Abstract

Background: During early B cell development, IL7-dependent large cycling pre-B cells undergo dramatic phenotypic changes and differentiate into small resting pre-B cells in the absence of IL7. Inhibition of oncogenic tyrosine kinases in pre-B acute lymphoblastic leukemia (ALL) results in very similar changes. Both IL7 cytokine signaling in pre-B cells and oncogenic tyrosine kinase activity in pre-B ALL induces strong activation of Stat5. STAT5 induces its own negative feedback through transcriptional activation of CISH and SOCS proteins. Interestingly, SOCS and CISH are highly expressed in pre-B ALL cells and represent the focus of this study.

Results: mRNA levels of SOCS2 and CISH were 10-fold and 3-fold upregulated in ALL compared to normal pre-B cells respectively. Importantly, we found that high expression levels of SOCS/CISH are predictive of poor outcome in one clinical trial for ALL patients. These results indicate that inhibitory signaling from SOCS2 and CISH may contribute to the disease progression of ALL. To study the function of Socs2, Socs3 and Cish in genetic experiments, we transformed pre-B cells from mutant mice. Deletion of Socs2, Socs3 or Cish strongly increased phosphorylation of Stat5, increased ROS and accumulation of Arf, p53 and p21, ultimately resulting in leukemia cell death. Studying BCR-ABL1 transformed Cishfl/fl ALL cells in vivo, we found that genetic deletion of Cish resulted in rapid leukemia regression and prolonged survival of recipient NOD-SCID mice (13 days vs 30 days; n=7; p<0.001). To elucidate the underlying mechanisms, we transduced a constitutively active form of STAT5 (Stat5CA) or a non-phosphorylatable form of STAT5 (Stat5Y694F) into B cell lineage ALL cells. While Stat5CA increased cell size by nearly 2 fold, Stat5Y694F caused rapid cell shrinkage. RNA-seq and Western blot results showed that Stat5CA increased MYC and glycolytic gene expression but decreased BCL6 and fatty acid oxidation (FAO)-related genes. Conversely, Stat5Y694F upregulated BCL6 expression and a FAO-related gene expression program, but decreased MYC and glycolytic gene expression. Metabolomics analyses confirmed that Stat5CA increased glucose consumption, ATP production and protein synthesis. While Stat5Y694F decreased glucose consumption, ATP production, and increased fatty acid oxidation through BCL6 and AMPK-activation. ChIP-seq revealed both forms of STAT5 can directly bind to MYC and BCL6 promoters as well as glycolytic and FAO targets, albeit with antagonizing effects. Inhibition of mTOR signaling by Rapamycin or protein synthesis inhibitors or knocking down MYC rescued Stat5CA-induced toxicity in the context of dramatically enlarged cell size. On the other hand, overexpression of MYC rescued Stat5Y694F-transduced cells by increasing glucose consumption and ATP production in cells that would otherwise dramatically shrink.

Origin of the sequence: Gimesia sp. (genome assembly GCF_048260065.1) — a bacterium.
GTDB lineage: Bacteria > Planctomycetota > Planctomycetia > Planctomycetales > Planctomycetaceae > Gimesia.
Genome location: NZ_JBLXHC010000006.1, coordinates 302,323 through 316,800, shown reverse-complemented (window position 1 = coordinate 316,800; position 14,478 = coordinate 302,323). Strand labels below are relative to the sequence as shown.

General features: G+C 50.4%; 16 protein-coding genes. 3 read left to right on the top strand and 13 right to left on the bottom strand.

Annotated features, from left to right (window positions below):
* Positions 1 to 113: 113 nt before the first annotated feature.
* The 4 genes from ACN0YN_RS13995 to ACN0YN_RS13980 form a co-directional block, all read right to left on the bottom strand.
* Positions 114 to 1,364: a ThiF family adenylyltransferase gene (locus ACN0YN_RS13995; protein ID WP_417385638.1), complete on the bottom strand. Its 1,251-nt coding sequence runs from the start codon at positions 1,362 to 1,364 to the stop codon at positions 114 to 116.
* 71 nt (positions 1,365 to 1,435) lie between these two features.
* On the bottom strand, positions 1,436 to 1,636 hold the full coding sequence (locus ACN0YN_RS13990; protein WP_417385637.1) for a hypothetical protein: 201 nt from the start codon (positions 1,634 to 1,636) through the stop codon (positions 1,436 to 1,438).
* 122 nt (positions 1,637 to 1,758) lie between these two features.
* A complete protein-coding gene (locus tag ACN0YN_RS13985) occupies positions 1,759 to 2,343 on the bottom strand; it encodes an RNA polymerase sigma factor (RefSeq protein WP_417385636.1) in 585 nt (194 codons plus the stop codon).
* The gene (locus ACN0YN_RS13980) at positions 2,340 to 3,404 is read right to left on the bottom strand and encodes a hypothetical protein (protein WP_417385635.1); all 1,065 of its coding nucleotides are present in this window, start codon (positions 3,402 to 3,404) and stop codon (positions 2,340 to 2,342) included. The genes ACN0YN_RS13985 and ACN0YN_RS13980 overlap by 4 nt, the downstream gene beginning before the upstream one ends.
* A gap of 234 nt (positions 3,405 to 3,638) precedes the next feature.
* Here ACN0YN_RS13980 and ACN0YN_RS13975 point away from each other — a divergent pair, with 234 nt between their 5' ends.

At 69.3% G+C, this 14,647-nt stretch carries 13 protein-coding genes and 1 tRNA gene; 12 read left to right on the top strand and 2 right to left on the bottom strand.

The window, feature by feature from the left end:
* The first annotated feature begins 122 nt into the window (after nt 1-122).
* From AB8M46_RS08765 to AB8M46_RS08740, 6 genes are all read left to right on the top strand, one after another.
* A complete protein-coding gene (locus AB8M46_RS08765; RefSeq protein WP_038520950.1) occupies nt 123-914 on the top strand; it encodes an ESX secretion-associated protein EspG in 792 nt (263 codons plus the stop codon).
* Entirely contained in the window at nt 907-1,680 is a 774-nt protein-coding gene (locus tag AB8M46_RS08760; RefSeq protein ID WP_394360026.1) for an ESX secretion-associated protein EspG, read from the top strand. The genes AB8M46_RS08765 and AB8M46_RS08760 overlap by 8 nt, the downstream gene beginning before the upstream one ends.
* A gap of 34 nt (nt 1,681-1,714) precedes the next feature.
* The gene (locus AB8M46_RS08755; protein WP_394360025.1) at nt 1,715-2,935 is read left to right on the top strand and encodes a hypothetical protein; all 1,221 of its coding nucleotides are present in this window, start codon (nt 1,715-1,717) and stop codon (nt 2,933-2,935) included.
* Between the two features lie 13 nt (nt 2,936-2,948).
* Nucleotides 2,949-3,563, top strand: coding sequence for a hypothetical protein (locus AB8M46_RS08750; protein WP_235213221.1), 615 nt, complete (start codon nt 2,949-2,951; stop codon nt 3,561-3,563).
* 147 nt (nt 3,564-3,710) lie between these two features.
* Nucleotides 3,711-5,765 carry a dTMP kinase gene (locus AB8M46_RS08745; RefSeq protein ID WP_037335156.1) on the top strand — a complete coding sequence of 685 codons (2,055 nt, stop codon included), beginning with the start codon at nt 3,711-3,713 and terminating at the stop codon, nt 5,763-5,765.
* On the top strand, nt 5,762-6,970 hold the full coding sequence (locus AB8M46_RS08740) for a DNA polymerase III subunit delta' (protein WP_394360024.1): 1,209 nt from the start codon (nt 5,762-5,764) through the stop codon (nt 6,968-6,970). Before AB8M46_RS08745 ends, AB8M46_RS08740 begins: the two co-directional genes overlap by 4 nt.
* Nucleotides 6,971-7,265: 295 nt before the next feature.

Conclusion: Our results suggest that STAT5 feedback control is required to keep a balance between p-STAT5 (CA) and non-p-STAT5 (Y694F), which promote divergent, MYC (CA) and BCL6 (Y694F)-dependent transcriptional programs. A single mutation affecting the phosphorylation status of STAT5-Y694 has far reaching impact on cell fate, differentiation status, cell size and metabolic behavior (glycolysis vs FAO), which need to be balanced by STAT5-feedback control.

Disclosures

Muschen: AbbVie: Research Funding; Pfizer: Research Funding.

Author notes

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Asterisk with author names denotes non-ASH members.